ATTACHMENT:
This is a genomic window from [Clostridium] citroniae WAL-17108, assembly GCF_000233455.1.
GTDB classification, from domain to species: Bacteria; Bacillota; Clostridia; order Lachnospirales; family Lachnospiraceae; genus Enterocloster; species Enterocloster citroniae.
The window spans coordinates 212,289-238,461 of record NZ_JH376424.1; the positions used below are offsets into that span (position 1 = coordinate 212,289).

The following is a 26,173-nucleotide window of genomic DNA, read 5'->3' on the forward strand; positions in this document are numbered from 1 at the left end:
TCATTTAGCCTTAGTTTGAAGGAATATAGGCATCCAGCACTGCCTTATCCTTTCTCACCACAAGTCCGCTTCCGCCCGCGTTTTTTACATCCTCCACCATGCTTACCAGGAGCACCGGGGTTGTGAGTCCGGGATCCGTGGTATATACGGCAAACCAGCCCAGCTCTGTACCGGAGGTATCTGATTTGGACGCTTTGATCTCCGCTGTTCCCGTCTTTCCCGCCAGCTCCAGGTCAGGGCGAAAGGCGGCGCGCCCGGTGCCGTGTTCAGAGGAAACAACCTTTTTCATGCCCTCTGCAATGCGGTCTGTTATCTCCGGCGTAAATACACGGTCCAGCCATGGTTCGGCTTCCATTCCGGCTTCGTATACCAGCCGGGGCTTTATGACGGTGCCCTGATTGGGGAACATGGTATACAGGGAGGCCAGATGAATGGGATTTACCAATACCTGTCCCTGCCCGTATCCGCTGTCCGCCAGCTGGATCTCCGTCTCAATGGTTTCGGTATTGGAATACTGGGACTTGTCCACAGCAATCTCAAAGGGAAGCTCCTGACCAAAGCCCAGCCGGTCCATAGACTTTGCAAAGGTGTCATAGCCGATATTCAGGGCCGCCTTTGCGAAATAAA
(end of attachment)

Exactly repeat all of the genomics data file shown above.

This is a genomic window from [Clostridium] citroniae WAL-17108, assembly GCF_000233455.1.
GTDB classification, from domain to species: Bacteria; Bacillota; Clostridia; order Lachnospirales; family Lachnospiraceae; genus Enterocloster; species Enterocloster citroniae.
The window spans coordinates 212,289-238,461 of record NZ_JH376424.1; the positions used below are offsets into that span (position 1 = coordinate 212,289).

The following is a 26,173-nucleotide window of genomic DNA, read 5'->3' on the forward strand; positions in this document are numbered from 1 at the left end:
TCATTTAGCCTTAGTTTGAAGGAATATAGGCATCCAGCACTGCCTTATCCTTTCTCACCACAAGTCCGCTTCCGCCCGCGTTTTTTACATCCTCCACCATGCTTACCAGGAGCACCGGGGTTGTGAGTCCGGGATCCGTGGTATATACGGCAAACCAGCCCAGCTCTGTACCGGAGGTATCTGATTTGGACGCTTTGATCTCCGCTGTTCCCGTCTTTCCCGCCAGCTCCAGGTCAGGGCGAAAGGCGGCGCGCCCGGTGCCGTGTTCAGAGGAAACAACCTTTTTCATGCCCTCTGCAATGCGGTCTGTTATCTCCGGCGTAAATACACGGTCCAGCCATGGTTCGGCTTCCATTCCGGCTTCGTATACCAGCCGGGGCTTTATGACGGTGCCCTGATTGGGGAACATGGTATACAGGGAGGCCAGATGAATGGGATTTACCAATACCTGTCCCTGCCCGTATCCGCTGTCCGCCAGCTGGATCTCCGTCTCAATGGTTTCGGTATTGGAATACTGGGACTTGTCCACAGCAATCTCAAAGGGAAGCTCCTGACCAAAGCCCAGCCGGTCCATAGACTTTGCAAAGGTGTCATAGCCGATATTCAGGGCCGCCTTTGCGAAATAAA